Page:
Breeding success and mortality of terns at one tree island, great barrier reef

Hulsman K. (1977) Breeding success and mortality of terns at one tree island, great barrier reef. Emu, 77 2: 49-60. doi:10.1071/MU9770049


Author Hulsman K.
Title Breeding success and mortality of terns at one tree island, great barrier reef
Journal name Emu   Check publisher's open access policy
ISSN 1448-5540
Publication date 1977-01-01
Sub-type Article (original research)
DOI 10.1071/MU9770049
Open Access Status Not yet assessed
Volume 77
Issue 2
Start page 49
End page 60
Total pages 12
Publisher Informa UK Limited
Subject 1103 Clinical Sciences
2309 Nature and Landscape Conservation
1105 Dentistry
Abstract Defence of the nest by Black-naped, Roseate, Lesser Crested and Crested Terns and strategies of predation used by Silver Gulls were studied. Strategies used by Gulls differed as did the rate of success between individuals and only a few were responsible for most predation. Their behaviour was affected by the size of the defender of the eggs or chicks and by the size of an egg. Breeding success and causes of mortality of eggs and chicks of Black-naped, Roseate, Bridled and Crested Terns were determined. Mortality resulted mainly from predation (1.6 to 83.1%), flooding of nesting areas (6.6 to 50.6%) and starvation (< 82.4%) caused by a cyclone preventing adults foraging for at least three days. However, the importance of these causes of mortality differed among colonies over three successive breeding seasons. Although the breeding success of Lesser Crested Terns was determined, the main causes of mortality were not. The generalizations that populations are limited by abundance of food or competition for it are discussed. Breeding success of Black-naped and Roseate Terns is too low to maintain the present size of their colonies at One Tree Island. In contrast, the colonies of the Bridled and Crested Terns can be maintained or possibly increased, depending on post-fledging mortality.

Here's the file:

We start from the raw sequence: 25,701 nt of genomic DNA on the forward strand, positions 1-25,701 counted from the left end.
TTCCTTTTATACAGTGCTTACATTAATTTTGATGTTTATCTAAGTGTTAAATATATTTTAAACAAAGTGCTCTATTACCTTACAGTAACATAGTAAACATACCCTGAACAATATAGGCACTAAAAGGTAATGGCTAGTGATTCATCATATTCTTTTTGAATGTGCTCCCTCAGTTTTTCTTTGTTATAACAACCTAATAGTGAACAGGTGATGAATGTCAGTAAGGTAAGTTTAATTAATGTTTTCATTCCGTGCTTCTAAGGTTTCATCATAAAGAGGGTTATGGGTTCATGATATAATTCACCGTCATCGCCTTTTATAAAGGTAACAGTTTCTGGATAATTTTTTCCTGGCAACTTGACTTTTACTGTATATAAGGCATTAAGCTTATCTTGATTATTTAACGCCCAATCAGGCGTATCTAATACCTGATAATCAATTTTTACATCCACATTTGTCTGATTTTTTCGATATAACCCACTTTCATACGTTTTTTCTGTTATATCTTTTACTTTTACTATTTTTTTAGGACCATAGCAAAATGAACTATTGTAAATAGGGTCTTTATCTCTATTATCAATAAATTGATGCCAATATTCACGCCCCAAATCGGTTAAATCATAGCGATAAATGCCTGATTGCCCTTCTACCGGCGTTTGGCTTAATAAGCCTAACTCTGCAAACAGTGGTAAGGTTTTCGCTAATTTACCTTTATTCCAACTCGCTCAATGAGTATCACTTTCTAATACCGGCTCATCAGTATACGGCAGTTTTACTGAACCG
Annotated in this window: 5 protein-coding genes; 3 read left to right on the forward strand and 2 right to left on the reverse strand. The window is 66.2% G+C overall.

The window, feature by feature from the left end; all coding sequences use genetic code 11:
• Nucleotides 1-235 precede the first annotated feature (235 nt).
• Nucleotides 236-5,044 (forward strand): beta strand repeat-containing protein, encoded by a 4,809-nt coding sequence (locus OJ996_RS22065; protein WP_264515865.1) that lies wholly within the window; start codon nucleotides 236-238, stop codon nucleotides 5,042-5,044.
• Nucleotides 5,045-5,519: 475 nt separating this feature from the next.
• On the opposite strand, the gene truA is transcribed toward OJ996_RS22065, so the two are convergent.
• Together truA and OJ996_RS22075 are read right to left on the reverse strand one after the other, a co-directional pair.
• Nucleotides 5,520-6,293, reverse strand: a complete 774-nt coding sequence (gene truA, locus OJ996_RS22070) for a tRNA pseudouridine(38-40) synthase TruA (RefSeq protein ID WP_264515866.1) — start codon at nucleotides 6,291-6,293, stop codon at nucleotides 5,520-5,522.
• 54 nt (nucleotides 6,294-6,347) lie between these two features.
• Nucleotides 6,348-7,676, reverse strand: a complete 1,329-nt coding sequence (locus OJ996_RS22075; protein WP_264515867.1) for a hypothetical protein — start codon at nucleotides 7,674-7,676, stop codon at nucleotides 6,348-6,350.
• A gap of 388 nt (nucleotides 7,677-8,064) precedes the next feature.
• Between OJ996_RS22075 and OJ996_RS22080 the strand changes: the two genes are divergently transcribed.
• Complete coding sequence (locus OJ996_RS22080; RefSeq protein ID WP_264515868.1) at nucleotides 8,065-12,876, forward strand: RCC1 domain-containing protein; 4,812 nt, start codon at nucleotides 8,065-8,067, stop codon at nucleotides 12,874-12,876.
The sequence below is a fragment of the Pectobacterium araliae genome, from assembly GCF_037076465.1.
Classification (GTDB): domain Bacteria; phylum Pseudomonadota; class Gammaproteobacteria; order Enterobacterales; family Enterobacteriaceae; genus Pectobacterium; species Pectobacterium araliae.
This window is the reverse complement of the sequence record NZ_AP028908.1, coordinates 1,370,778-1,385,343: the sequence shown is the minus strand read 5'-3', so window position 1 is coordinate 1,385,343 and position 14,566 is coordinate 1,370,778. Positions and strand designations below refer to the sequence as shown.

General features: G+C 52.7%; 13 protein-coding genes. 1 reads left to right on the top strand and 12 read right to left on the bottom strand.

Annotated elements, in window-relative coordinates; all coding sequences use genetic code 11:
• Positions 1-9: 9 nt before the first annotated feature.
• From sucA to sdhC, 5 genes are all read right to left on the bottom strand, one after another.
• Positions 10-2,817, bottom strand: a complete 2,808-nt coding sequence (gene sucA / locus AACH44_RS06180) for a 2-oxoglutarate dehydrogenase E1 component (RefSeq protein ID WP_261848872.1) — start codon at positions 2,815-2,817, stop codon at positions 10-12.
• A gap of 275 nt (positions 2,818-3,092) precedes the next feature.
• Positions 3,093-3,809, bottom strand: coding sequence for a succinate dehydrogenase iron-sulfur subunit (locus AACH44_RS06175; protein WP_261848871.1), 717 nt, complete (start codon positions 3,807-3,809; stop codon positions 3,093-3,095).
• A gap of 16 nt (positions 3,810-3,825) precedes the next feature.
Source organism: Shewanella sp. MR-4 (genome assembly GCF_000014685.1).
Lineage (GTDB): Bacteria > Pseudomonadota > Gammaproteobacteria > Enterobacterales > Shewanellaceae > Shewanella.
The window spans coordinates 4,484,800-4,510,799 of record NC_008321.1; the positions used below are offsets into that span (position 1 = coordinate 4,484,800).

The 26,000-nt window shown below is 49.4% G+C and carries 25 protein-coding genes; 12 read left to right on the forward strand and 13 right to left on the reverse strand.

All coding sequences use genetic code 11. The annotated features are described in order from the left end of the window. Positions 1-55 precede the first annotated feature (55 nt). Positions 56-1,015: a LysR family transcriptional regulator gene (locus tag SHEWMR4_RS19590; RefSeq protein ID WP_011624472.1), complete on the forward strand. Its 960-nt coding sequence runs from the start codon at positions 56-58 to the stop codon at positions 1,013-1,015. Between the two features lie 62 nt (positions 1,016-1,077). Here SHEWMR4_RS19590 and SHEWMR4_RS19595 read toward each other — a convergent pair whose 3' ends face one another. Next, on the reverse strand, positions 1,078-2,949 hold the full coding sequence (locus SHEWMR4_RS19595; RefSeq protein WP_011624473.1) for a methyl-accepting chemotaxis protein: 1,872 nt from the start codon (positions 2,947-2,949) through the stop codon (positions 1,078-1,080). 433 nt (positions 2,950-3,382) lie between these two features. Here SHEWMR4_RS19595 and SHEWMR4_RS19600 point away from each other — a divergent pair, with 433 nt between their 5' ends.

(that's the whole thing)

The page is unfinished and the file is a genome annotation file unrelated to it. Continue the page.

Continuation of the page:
Keyword Animal Science and Zoology
Ecology, Evolution, Behavior and Systematics
Nature and Landscape Conservation
Q-Index Code C1
Q-Index Status Provisional Code
Institutional Status Unknown

Document type: Journal Article
Sub-type: Article (original research)
Collection: Scopus Import - Archived
 
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Created: Tue, 14 Jun 2016, 11:55:57 EST by System User